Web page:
Automated analysis of low-field brain MRI in cerebral malaria

Danni Tu, Manu S. Goyal, Jordan D. Dworkin, Samuel Kampondeni, Lorenna Vidal, Eric Biondo-Savin, Sandeep Juvvadi, Prashant Raghavan, Jennifer Nicholas, Karen Chetcuti, Kelly Clark, Timothy Robert-Fitzgerald, Theodore D. Satterthwaite, Paul Yushkevich, Christos Davatzikos, Guray Erus, Nicholas J. Tustison, Douglas G. Postels, Terrie E. Taylor, Dylan S. SmallRussell T. Shinohara

Research output: Contribution to journalArticlepeer-review

Abstract

A central challenge of medical imaging studies is to extract biomarkers that characterize disease pathology or outcomes. Modern automated approaches have found tremendous success in high-resolution, high-quality magnetic resonance images. These methods, however, may not translate to low-resolution images acquired on magnetic resonance imaging (MRI) scanners with lower magnetic field strength. In low-resource settings where low-field scanners are more common and there is a shortage of radiologists to manually interpret MRI scans, it is critical to develop automated methods that can augment or replace manual interpretation, while accommodating reduced image quality. We present a fully automated framework for translating radiological diagnostic criteria into image-based biomarkers, inspired by a project in which children with cerebral malaria (CM) were imaged using low-field 0.35 Tesla MRI. We integrate multiatlas label fusion, which leverages high-resolution images from another sample as prior spatial information, with parametric Gaussian hidden Markov models based on image intensities, to create a robust method for determining ventricular cerebrospinal fluid volume. We also propose normalized image intensity and texture measurements to determine the loss of gray-to-white matter tissue differentiation and sulcal effacement. These integrated biomarkers have excellent classification performance for determining severe brain swelling due to CM.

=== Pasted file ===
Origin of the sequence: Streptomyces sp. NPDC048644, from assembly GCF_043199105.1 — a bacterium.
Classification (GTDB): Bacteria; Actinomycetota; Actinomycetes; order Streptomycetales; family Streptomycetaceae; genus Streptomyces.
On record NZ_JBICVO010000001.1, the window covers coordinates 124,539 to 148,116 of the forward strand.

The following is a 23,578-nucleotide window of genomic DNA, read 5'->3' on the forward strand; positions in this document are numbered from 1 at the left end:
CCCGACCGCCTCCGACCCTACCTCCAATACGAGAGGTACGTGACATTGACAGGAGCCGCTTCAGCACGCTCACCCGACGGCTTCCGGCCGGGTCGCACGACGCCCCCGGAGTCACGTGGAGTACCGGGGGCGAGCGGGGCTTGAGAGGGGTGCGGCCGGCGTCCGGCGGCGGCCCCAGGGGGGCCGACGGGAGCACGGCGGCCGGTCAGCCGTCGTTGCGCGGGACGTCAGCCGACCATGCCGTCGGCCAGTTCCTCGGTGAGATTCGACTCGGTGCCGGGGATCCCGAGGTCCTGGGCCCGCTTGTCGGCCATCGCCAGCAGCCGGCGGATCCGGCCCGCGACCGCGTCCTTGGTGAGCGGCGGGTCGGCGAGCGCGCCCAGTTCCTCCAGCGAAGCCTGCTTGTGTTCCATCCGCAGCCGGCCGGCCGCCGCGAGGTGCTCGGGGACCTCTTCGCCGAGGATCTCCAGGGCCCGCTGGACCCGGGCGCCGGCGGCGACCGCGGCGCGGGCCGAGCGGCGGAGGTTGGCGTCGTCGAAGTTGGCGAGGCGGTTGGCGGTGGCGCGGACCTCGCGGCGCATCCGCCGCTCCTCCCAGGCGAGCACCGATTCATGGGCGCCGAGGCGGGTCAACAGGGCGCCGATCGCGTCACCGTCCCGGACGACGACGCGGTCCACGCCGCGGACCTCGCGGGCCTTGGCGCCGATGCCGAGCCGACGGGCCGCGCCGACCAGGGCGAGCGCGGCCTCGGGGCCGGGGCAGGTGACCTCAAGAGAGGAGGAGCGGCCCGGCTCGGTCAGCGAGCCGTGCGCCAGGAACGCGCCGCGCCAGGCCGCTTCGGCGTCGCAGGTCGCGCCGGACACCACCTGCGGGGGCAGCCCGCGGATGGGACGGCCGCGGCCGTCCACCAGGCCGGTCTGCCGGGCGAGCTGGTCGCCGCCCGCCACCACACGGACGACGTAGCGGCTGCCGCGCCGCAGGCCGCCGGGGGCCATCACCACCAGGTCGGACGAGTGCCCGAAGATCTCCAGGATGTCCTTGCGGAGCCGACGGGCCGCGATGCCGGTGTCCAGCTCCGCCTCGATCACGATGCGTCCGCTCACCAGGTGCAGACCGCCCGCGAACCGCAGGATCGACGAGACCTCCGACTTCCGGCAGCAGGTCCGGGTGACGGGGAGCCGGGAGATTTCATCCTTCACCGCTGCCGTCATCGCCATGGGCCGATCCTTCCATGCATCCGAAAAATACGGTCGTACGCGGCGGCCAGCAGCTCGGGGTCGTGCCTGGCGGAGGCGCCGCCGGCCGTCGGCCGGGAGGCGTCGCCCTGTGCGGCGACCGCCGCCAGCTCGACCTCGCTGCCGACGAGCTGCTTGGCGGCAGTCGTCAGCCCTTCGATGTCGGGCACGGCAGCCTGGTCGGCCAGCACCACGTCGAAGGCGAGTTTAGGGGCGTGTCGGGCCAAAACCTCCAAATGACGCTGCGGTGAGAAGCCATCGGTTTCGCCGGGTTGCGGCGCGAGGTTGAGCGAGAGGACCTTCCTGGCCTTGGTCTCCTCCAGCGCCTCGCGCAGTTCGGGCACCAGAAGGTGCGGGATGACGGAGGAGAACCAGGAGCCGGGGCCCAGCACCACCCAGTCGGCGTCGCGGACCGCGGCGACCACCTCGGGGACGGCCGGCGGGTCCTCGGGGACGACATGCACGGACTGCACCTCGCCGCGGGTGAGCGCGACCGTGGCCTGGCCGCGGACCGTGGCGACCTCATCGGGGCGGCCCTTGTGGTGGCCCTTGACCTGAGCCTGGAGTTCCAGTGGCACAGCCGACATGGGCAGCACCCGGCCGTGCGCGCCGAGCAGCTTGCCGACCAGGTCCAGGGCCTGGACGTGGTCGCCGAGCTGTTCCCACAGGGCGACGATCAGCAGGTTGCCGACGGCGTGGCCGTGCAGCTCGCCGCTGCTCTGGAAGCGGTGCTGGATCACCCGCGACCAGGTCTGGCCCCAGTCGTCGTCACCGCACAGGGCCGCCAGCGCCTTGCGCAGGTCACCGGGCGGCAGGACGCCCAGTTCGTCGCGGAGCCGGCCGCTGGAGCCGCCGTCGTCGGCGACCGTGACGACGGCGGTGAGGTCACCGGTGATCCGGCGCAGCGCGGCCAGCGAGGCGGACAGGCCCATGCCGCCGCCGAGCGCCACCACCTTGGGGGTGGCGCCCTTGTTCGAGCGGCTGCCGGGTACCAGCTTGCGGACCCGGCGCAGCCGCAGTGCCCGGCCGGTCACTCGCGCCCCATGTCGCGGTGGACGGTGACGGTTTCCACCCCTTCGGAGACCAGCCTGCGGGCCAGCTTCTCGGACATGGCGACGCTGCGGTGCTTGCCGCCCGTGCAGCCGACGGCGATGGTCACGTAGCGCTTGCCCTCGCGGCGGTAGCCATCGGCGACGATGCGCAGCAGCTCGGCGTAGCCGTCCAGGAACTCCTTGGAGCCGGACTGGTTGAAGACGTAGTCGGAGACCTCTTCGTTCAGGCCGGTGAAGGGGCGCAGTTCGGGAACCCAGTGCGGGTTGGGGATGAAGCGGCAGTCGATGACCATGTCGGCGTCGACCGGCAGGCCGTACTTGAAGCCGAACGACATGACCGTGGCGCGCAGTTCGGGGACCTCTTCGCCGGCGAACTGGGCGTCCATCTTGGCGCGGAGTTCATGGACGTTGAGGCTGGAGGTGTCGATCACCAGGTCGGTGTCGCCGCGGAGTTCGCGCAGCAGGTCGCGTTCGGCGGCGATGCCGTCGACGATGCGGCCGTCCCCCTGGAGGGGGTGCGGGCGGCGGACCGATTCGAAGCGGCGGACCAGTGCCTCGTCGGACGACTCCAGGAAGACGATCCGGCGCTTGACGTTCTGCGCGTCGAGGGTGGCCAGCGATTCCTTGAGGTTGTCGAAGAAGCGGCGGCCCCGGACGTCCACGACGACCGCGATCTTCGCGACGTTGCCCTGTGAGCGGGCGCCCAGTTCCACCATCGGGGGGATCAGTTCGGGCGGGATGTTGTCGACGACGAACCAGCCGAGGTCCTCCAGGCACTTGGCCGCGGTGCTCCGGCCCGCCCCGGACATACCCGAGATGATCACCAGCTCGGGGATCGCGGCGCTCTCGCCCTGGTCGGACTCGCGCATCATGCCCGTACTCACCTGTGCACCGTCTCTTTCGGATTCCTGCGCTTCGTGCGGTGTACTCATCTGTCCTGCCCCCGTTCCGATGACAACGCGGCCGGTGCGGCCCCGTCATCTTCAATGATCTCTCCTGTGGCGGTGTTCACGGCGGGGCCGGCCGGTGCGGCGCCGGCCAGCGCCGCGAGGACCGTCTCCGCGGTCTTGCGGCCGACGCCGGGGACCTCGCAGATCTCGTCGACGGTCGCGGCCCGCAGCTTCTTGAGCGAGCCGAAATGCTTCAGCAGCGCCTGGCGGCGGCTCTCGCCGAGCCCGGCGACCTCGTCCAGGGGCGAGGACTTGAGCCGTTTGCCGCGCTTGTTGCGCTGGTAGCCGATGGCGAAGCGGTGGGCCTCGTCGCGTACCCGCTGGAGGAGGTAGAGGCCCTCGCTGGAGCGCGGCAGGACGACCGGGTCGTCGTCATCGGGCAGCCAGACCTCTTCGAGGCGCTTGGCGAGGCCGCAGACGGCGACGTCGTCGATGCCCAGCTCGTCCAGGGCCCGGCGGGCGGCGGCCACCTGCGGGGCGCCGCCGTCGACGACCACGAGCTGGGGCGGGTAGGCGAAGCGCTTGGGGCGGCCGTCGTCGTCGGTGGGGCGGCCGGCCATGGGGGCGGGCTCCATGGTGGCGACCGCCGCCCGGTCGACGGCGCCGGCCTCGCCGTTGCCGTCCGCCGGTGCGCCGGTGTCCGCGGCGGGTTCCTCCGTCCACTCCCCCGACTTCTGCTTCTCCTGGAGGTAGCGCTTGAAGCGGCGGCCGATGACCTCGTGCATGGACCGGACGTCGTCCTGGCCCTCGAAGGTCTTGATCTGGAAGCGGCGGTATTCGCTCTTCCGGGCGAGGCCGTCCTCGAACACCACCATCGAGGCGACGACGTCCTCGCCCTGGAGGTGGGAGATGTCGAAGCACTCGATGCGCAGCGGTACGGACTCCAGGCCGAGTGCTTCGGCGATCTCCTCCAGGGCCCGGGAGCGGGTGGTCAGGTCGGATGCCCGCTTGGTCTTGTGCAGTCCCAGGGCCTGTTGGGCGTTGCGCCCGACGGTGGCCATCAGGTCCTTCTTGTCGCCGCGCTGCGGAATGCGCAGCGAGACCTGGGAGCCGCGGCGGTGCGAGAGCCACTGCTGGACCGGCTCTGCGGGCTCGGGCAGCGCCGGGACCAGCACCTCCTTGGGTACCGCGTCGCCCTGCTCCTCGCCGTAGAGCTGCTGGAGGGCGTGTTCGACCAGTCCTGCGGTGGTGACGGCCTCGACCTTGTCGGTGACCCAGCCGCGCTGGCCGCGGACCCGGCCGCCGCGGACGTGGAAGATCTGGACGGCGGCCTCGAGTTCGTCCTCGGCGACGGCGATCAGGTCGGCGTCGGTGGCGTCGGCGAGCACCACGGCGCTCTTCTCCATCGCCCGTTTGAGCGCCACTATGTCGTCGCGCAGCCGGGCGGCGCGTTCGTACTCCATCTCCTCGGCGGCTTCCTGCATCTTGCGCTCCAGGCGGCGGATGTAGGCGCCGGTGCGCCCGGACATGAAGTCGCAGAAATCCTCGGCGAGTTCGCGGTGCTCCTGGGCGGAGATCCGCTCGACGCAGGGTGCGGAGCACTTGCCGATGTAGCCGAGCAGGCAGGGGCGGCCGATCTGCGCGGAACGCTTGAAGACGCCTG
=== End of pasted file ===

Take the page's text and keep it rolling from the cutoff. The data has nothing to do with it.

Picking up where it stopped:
Original languageEnglish
JournalBiometrics
DOIs
StateAccepted/In press - 2022

Keywords

  • brain segmentation
  • data integration
  • Markov random field
  • MRI

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